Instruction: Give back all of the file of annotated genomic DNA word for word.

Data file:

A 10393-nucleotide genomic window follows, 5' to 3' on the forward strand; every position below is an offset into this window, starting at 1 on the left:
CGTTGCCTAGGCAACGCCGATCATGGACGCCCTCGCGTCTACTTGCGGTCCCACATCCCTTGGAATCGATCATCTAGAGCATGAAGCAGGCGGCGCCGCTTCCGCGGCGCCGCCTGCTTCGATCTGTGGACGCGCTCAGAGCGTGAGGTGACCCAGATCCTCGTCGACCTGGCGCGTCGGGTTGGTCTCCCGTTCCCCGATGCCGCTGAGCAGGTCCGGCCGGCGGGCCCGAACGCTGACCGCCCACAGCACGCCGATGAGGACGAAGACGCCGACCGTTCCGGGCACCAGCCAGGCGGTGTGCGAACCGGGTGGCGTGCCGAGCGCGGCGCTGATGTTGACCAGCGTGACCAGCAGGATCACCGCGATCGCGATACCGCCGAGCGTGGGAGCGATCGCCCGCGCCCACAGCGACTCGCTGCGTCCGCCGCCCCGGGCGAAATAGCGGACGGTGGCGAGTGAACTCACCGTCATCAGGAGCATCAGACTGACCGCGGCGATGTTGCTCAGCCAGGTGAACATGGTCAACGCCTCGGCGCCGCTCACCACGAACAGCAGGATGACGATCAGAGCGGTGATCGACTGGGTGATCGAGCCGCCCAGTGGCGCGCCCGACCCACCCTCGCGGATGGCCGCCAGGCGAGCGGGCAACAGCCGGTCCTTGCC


A 10393-nucleotide genomic window follows, 5' to 3' on the forward strand; every position below is an offset into this window, starting at 1 on the left:
CGTTGCCTAGGCAACGCCGATCATGGACGCCCTCGCGTCTACTTGCGGTCCCACATCCCTTGGAATCGATCATCTAGAGCATGAAGCAGGCGGCGCCGCTTCCGCGGCGCCGCCTGCTTCGATCTGTGGACGCGCTCAGAGCGTGAGGTGACCCAGATCCTCGTCGACCTGGCGCGTCGGGTTGGTCTCCCGTTCCCCGATGCCGCTGAGCAGGTCCGGCCGGCGGGCCCGAACGCTGACCGCCCACAGCACGCCGATGAGGACGAAGACGCCGACCGTTCCGGGCACCAGCCAGGCGGTGTGCGAACCGGGTGGCGTGCCGAGCGCGGCGCTGATGTTGACCAGCGTGACCAGCAGGATCACCGCGATCGCGATACCGCCGAGCGTGGGAGCGATCGCCCGCGCCCACAGCGACTCGCTGCGTCCGCCGCCCCGGGCGAAATAGCGGACGGTGGCGAGTGAACTCACCGTCATCAGGAGCATCAGACTGACCGCGGCGATGTTGCTCAGCCAGGTGAACATGGTCAACGCCTCGGCGCCGCTCACCACGAACAGCAGGATGACGATCAGAGCGGTGATCGACTGGGTGATCGAGCCGCCCAGTGGCGCGCCCGACCCACCCTCGCGGATGGCCGCCAGGCGAGCGGGCAACAGCCGGTCCTTGCC